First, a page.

It is clear that the first sentence of § 17 is in accord with the requirements of the federal constitution. It expressly recognizes the equal-population principle as the controlling factor in apportioning the House of Representatives. Division of the population of the state by two hundred, supplies "a ratio" and a starting point in the construction of districts. In contrast to § 16 which provides for a fixed number, i.e., "fifty senatorial districts" with each district "entitled to elect one Senator," nothing in § 17 precludes the establishment of a House of Representatives consisting of more than two hundred members, provided, of course, the equal-population rule is observed.
Although the opinion of the district court sought to anticipate some of the requirements laid down by recent decisions of the Supreme Court of the United States, we feel that it differs in some material respects from the views contained in those controlling decisions. Throughout the district court's opinion runs the theme that if there is equality of representation as between rural groups of counties on the one hand and urban groups of counties on the other, then Pennsylvania will be apportioned constitutionally.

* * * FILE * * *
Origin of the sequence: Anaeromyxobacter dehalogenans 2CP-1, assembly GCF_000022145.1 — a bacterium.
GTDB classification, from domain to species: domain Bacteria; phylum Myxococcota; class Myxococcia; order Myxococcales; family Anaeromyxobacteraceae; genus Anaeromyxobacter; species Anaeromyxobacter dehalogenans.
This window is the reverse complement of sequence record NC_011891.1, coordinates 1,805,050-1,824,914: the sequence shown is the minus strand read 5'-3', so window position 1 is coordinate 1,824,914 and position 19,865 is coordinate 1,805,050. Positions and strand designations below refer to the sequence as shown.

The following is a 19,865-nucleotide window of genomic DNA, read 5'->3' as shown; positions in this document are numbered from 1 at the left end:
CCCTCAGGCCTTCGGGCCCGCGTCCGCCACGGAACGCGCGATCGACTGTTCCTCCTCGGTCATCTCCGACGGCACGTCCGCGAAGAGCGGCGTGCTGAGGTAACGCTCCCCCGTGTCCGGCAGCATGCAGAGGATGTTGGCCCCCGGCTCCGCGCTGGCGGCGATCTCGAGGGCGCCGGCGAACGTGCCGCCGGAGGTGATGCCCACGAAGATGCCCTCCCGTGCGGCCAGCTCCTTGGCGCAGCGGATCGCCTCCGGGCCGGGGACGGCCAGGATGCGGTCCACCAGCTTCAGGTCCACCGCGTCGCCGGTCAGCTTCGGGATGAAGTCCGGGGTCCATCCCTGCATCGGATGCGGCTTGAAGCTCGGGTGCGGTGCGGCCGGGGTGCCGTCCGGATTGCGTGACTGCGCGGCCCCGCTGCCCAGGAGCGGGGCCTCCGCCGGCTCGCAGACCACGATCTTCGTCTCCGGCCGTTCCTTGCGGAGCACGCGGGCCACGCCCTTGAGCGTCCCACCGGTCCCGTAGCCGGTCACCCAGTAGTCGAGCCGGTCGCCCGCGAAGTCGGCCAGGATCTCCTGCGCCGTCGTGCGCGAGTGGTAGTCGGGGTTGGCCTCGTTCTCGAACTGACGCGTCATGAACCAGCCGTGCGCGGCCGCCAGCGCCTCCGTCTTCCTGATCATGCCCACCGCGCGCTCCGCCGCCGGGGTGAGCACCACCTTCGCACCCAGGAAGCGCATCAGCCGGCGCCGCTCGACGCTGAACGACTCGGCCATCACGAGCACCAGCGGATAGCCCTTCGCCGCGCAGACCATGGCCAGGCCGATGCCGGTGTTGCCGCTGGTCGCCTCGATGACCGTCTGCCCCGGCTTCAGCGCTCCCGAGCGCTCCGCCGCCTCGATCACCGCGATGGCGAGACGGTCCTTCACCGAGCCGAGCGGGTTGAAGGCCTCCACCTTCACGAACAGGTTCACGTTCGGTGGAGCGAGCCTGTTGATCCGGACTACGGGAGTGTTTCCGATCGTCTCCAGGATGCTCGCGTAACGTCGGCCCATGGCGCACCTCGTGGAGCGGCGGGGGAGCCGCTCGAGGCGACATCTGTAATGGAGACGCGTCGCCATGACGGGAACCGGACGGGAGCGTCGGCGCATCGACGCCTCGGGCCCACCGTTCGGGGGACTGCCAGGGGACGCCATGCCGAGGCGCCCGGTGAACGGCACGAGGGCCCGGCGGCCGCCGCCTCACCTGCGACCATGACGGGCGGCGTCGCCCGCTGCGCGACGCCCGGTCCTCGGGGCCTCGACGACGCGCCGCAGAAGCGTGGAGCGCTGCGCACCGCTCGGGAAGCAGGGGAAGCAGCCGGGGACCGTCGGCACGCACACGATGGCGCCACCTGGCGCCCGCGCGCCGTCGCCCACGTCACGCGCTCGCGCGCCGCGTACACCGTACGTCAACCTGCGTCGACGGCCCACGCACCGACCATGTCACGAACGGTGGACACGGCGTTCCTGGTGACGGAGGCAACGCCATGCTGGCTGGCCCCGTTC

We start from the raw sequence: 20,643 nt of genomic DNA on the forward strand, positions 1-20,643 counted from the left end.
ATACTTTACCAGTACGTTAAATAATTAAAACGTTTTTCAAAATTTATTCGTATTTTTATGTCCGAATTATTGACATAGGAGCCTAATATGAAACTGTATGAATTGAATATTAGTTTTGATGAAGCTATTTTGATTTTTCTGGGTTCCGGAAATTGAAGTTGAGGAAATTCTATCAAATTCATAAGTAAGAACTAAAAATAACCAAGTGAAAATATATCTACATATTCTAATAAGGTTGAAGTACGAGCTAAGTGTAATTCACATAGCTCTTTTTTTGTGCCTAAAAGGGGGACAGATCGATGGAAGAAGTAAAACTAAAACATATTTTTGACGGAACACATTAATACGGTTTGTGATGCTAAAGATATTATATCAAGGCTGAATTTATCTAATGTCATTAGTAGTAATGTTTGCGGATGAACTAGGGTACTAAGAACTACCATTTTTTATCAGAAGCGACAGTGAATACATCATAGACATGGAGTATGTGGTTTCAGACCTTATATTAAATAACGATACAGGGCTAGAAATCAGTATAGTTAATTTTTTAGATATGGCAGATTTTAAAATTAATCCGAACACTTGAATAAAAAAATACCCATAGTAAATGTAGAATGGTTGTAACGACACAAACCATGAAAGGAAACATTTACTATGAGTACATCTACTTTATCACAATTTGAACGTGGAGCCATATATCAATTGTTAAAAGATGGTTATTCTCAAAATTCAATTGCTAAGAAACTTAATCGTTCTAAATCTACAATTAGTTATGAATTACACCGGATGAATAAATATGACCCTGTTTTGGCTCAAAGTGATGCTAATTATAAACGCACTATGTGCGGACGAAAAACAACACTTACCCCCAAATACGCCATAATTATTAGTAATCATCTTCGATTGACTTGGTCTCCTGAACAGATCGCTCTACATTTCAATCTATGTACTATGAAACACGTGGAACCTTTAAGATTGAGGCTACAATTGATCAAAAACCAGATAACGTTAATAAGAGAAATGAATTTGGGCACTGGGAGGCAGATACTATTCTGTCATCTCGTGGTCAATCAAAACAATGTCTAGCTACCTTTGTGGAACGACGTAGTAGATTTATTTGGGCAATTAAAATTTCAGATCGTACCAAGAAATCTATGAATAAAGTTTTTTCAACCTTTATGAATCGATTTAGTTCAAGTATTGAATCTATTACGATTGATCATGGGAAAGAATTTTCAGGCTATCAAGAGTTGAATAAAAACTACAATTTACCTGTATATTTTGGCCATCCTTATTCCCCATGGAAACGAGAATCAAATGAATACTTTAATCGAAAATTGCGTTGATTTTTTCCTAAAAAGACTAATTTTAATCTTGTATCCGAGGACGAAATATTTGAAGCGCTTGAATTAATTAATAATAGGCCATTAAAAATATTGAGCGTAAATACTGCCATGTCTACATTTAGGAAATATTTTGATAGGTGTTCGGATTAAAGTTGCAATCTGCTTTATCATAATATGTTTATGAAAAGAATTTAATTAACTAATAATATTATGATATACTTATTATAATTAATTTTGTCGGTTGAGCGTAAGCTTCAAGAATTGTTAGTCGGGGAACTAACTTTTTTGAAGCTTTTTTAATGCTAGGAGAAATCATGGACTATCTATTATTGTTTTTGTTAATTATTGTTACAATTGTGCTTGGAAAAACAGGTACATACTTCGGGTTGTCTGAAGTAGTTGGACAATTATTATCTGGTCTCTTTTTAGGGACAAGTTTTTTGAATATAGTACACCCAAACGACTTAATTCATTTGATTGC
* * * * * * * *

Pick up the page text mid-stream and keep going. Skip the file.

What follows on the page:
"By holding that as a federal constitutional requisite both houses of a state legislature must be apportioned
Furthermore, the district court announced that it would not invalidate unequal representation resulting from use of the county as a district, provided that the disparity from the norm does not exceed one-half of a ratio. In our view, the establishment of a rigid mathematical standard is inappropriate in evaluating the constitutional validity of a state legislative apportionment scheme. In Roman v. Sincock, 377 U.S. 695, 710 n.21, 84 S.Ct. 1462, 1470 n.21 (1964), the Supreme Court pointed out that the lower court in that case had suggested that population-based variance ratios smaller than 1 1/2 to 1 would presumably comport with minimal constitutional requisites, while ratios in excess thereof would necessarily involve deviations from population-based apportionment too extreme to be constitutionally sustainable. The Court said: "Our affirmance of the decision below is not meant to indicate approval of the District Court's attempt to state in mathematical language the constitutionally permissible bounds of discretion in deviating from apportionment according to population. In our view the problem does not lend itself to any such uniform formula, and it is neither practicable nor desirable to establish rigid mathematical standards for evaluating the constitutional validity of a state legislative apportionment scheme under the Equal Protection Clause. Rather, the proper judicial approach is to ascertain whether, under the particular circumstances existing in the individual State whose legislative apportionment is at issue, there has been a faithful adherence to a plan of population-based representation, with such minor deviations only as may occur in recognizing